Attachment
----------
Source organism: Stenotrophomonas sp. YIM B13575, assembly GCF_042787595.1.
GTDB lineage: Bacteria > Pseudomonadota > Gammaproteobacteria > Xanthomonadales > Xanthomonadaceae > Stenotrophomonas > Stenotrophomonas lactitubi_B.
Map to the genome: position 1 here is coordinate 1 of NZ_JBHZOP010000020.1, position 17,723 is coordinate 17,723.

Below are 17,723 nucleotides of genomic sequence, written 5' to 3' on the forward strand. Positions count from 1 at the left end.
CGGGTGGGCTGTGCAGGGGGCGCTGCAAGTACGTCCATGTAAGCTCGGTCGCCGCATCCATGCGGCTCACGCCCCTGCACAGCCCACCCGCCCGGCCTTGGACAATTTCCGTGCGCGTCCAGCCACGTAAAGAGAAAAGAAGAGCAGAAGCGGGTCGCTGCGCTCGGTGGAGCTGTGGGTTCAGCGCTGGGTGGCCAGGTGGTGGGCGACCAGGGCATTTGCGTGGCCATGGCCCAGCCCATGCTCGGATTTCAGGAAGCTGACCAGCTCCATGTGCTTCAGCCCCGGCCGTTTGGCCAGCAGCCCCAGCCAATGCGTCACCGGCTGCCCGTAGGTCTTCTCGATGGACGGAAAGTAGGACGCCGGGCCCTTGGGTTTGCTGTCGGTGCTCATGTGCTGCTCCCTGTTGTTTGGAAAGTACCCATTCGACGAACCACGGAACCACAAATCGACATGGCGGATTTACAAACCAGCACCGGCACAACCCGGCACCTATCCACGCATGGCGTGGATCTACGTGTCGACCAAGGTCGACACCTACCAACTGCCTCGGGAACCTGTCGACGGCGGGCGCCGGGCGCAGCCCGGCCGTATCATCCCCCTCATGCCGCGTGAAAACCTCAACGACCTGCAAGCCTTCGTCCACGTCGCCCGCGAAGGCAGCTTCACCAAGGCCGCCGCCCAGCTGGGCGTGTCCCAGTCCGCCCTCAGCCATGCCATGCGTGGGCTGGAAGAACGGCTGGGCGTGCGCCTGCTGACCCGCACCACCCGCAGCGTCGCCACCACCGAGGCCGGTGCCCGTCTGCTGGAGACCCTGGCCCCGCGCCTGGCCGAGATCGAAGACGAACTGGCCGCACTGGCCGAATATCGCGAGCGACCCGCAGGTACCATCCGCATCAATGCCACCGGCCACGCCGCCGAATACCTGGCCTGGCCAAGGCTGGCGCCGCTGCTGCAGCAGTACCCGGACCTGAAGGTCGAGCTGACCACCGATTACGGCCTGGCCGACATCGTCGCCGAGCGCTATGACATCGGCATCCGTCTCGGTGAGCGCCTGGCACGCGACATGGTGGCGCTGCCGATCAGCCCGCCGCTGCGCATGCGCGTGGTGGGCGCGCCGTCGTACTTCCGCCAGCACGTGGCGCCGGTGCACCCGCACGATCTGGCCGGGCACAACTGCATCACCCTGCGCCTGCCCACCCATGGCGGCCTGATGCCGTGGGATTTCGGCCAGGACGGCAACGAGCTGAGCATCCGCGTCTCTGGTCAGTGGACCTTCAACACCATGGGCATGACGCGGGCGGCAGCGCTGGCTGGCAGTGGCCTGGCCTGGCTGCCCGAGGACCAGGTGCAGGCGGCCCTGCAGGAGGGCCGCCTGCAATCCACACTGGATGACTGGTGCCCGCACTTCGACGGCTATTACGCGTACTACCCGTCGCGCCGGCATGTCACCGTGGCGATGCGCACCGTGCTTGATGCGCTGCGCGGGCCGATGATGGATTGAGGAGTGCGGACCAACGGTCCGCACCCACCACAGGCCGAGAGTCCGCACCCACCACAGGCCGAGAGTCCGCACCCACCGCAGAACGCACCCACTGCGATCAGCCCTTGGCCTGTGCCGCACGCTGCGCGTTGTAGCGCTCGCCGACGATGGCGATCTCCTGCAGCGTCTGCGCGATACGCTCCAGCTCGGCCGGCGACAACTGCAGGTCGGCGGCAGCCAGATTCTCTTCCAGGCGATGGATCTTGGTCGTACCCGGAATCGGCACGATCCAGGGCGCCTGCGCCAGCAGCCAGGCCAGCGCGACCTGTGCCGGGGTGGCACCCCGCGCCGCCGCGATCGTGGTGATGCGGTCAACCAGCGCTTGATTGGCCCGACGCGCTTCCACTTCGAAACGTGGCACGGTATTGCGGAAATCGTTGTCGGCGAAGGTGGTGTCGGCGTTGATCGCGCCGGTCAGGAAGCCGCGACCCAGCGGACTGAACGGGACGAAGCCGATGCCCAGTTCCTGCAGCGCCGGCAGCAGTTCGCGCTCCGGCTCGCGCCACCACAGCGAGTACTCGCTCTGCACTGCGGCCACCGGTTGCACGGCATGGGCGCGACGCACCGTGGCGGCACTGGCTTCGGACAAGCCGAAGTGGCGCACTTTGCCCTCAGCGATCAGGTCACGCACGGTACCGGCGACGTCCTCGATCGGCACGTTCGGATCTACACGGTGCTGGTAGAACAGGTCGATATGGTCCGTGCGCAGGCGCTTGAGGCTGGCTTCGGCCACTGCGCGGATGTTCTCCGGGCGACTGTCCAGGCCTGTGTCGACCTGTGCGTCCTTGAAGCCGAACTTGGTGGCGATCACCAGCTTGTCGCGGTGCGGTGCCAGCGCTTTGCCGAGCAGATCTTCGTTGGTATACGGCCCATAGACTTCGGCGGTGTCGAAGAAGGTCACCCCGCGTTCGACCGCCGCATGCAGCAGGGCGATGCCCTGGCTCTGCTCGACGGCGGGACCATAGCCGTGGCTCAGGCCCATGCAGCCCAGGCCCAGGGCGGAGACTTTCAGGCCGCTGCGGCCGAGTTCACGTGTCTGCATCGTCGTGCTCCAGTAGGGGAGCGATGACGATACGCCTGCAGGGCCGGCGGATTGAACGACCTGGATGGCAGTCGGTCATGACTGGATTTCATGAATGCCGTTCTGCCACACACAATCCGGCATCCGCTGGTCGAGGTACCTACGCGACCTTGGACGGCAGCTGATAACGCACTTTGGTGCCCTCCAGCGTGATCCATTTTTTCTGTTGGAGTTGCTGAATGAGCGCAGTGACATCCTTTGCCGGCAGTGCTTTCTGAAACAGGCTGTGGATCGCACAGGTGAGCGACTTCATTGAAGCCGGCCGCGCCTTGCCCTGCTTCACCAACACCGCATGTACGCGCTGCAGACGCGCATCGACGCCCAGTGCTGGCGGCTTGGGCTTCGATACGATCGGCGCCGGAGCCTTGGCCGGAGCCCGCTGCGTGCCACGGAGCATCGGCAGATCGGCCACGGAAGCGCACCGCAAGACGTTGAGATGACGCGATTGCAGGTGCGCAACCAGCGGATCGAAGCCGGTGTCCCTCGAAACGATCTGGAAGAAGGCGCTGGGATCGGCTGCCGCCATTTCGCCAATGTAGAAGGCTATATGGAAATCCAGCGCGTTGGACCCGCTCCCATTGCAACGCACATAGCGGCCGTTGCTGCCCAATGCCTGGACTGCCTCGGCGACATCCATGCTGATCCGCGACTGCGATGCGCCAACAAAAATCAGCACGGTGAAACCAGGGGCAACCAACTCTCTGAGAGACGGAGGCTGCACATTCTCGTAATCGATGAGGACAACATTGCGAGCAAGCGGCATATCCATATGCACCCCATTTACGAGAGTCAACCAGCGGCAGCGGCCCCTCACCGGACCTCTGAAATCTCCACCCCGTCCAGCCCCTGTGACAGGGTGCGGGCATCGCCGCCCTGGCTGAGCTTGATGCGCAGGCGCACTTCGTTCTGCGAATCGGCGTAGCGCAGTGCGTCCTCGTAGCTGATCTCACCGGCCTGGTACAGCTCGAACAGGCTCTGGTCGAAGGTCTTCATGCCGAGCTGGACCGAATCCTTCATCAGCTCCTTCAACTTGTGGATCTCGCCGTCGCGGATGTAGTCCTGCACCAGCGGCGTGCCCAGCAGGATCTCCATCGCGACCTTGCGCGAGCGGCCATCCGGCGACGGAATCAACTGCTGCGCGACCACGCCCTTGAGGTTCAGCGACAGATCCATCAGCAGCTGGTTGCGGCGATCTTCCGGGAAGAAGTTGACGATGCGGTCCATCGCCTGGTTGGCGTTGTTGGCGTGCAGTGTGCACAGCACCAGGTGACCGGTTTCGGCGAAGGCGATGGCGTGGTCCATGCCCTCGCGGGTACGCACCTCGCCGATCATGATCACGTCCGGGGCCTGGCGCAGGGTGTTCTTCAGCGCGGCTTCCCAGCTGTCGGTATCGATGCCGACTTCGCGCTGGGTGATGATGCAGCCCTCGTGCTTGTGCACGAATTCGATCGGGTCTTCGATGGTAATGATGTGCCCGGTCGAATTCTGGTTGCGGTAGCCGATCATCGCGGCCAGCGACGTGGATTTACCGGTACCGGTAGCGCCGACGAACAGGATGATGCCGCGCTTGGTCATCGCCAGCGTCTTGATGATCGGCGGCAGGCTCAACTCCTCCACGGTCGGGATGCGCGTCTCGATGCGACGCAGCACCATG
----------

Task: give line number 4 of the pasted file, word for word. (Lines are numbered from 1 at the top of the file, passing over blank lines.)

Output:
Below are 17,723 nucleotides of genomic sequence, written 5' to 3' on the forward strand. Positions count from 1 at the left end.